I got Sick in Serbia! How to Prevent Travellers Diarrhoea

February 19, 2016

Amy Trumpeter

Hi guys, I got sick in Serbia! The day before I got sick, my two friends Iulia and Goce (from the Adrenalin Belgrade Escape Room) were unwell for a whole day with what they said was food poisoning. Two French girls were also unwell at the hostel. Yesterday, I was completely wiped out!

I woke up yesterday morning with sickness and diarrhoea – not good. I was basically out of action the whole day and didn’t eat anything at all. I even struggled to Skype Simon back home! The following day I tried to eat normally, because I felt much better. But, lets just stay that it didn’t stay down! Being in a mixed dorm when you feel like your guts are exploding is not really that much fun!

Some Greek guys tried to look after me and give me medicine, but I couldn’t take it because I didn’t know what was in it! Katerina and Diana from Trip and Sleep came to give me a sick bucket and an extra blanket.

After I had been stuck in bed in a room all alone for the whole day, my friend from Chilli came to say goodbye. He was travelling onto Sofia, one of my favourite Balkan cities. I can’t even remember his name, I called him ‘Mi Amigo!’ He came in to say keep well and that he was travelling to Sofia. ‘Mi amigo’ gave me a hug and said ‘hasta luego, my friend!’ It was so nice to have a new caring friend who thought about me at this time. It’s not easy being sick abroad when you are far from friends and family. This Chilean guy really cheered me up!

After he left, I made a nice Russian friend called Sergei, who played Beatles music on his iPod and went to get me water from the supermarket. You can’t beat people like that!

Sergejs
My new Russian friend Sergei!

Now, I remember getting water for two sick guys in Essouira last summer – good things do come back to you 😉

Thankfully, the stomach bug seemed to be one of those 48 hour things, because I’m pretty much back to normal now, but it was an unpleasant experience to say the least!

Looking back, I couldn’t understand why I got so sick and my friend Matthew didn’t, because we had eaten the same meals. We had also been drinking bottled water. But then, it dawned on me that it probably was the water, and I had been drinking juice that could have well been mixed with the tap water. Matthew, on the other hand had been hardcore on the beer. Good thinking on his part, it seems!

Of course, it also could have been a bug or virus that was being easily passed around the hostel because of dorm life (Matthew also paid extra for a private room)! Thankfully there was no need for drugs, other than a Rennie! Rennie’s were recommended to me by a nice woman we met in Morocco after travelling over the Atlas Mountains – they really work ;-).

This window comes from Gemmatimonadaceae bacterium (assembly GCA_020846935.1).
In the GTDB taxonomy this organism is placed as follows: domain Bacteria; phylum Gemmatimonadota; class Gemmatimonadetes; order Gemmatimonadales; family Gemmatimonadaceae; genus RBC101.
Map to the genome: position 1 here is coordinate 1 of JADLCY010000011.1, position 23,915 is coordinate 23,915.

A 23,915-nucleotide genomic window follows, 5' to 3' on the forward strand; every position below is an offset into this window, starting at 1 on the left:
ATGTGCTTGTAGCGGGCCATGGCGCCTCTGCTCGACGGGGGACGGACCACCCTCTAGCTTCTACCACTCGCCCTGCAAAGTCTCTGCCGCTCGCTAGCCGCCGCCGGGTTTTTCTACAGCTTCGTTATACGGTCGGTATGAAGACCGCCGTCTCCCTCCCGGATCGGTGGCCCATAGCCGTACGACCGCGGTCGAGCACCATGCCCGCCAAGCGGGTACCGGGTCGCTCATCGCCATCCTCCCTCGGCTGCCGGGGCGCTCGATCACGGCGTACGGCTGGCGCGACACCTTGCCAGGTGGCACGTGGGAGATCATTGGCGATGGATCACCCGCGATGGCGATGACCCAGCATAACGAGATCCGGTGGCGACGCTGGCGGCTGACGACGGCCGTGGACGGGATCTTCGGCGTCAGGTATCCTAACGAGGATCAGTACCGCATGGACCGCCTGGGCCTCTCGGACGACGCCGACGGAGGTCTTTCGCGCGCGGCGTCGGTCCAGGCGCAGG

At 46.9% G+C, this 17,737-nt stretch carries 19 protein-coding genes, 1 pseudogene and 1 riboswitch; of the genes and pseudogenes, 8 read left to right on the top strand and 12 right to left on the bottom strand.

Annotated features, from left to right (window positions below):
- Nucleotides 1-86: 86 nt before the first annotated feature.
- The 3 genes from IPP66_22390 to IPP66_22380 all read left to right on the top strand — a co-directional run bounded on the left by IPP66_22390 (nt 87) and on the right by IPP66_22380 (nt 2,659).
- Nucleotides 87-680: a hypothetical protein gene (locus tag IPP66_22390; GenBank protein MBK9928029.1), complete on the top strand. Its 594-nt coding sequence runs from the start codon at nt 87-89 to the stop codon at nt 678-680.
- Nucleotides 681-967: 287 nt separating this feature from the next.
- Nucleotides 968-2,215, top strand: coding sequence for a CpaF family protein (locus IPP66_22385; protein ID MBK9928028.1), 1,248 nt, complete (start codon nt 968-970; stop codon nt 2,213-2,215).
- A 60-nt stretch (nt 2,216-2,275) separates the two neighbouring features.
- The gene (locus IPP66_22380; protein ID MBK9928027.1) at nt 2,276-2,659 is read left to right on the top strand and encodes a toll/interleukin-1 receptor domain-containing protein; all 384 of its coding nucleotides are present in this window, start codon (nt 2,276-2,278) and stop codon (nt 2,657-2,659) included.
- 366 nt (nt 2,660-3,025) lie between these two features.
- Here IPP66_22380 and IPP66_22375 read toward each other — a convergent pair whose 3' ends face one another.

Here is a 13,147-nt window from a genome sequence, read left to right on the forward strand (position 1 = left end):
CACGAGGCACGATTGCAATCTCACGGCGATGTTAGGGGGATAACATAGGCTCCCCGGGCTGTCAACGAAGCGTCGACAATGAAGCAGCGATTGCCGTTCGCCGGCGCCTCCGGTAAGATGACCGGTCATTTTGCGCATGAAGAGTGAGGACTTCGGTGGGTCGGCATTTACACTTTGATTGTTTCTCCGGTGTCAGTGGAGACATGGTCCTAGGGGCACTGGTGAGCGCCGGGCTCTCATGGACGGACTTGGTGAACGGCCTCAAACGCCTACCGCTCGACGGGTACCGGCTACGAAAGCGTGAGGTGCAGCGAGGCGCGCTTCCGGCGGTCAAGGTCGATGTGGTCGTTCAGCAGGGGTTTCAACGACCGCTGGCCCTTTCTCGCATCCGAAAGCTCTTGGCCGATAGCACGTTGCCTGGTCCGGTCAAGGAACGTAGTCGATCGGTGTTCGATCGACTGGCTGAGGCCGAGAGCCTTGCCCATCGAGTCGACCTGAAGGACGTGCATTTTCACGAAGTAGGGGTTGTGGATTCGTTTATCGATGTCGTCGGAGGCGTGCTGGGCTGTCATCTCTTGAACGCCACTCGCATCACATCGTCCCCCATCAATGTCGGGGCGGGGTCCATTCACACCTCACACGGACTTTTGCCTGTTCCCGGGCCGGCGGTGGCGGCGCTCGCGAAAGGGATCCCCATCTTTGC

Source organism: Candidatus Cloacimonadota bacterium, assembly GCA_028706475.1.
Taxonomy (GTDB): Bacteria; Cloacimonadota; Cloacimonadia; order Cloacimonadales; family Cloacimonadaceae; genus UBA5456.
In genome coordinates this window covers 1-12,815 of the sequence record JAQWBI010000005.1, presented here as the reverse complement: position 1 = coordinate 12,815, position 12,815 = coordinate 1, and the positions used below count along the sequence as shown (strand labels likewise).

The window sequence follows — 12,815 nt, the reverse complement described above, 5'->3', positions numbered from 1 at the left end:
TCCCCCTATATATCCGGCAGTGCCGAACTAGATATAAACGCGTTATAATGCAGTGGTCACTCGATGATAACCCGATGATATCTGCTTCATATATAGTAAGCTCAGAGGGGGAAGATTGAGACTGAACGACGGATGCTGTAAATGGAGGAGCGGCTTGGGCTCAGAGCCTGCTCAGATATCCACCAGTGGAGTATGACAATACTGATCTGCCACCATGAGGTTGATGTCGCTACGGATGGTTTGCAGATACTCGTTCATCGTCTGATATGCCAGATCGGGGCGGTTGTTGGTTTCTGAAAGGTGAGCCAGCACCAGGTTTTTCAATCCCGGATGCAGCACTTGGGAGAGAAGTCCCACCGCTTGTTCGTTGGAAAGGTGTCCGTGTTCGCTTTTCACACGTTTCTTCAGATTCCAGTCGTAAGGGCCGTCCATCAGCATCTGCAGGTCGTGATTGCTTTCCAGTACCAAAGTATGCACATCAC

Sick in Serbia
Feeling better now!

Now, in the grand scheme of things, you expect to get some sickness and diarrhoea while travelling. Thankfully, I was no where near as sick as I was in India or Morocco. But it spurred me on to write a few words of caution about health and preventing travellers diarrhoea.

The great news is that Iva at Trip and Sleep Hostel has allowed me to have a private room for my last two nights, at no extra charge.

How to Prevent or deal with Travellers Diarrhoea

Travellers Diarrhoea can be caused by bugs in the water or new viruses that your body is not immune to. Many locals will tell you it’s fine for you to drink the water. It’s ok for them, because they are used to that bacteria – you are not, so don’t drink it!

Most cases of travellers diarrhoea will improve after 48 hours. Make sure that you drink a lot of water to avoid dehydration. Sadly, if you are travelling to any developing part of the world, the chance that you will experience this are high – in particular, travellers in Africa, Asia and South America are prone to it. It can actually occur anywhere, so be prepared!

  • Avoid Street food if possible – especially in hot countries where you don’t know how long it’s been out.
  • Avoid salads that may have been washed in tap water.
  • Avoid drinking the tap water and brush your teeth with bottled water. Be aware that juice (cordial) may have been mixed with tap water, so avoid that also.
  • Pack Rennie/alka-saltzer and dioralyte. Rennie/alka-saltzer will calm your stomach down in non serious cases and dioralyte will help your body to replace lost liquid and salts after and episode.

Travellers Diorreah

  • Also, you can pack immodium, but only use this if you have a long flight to catch, as it completely bungs you up!
  • Have an emergency fund so that if you get sickness and diarrhoea, you can upgrade to a private room or a hotel. Being in a dorm room is no fun when you are suffering with this!
  • If you have had sickness and diarrhoea for 3 days or more, it is advisable to consult a doctor.
  • If you have expenses that result from sickness or food poisoning while you are travelling, inform your insurance company as soon as possible and keep all receipts. Just check that it’s worth claiming – many insurance companies have an excess, so claiming for a simple anti-biotic may not be worth it.
  • If it is ever serious enough for you to be hospitalised e.g. food poisoning, you will just have to go! Don’t ever take risks with your health.

Anyone out there got any top tips to prevent people from getting sick?

You might also want to read about Travelling with Asthma and Avoiding Heatstroke in the Sahara.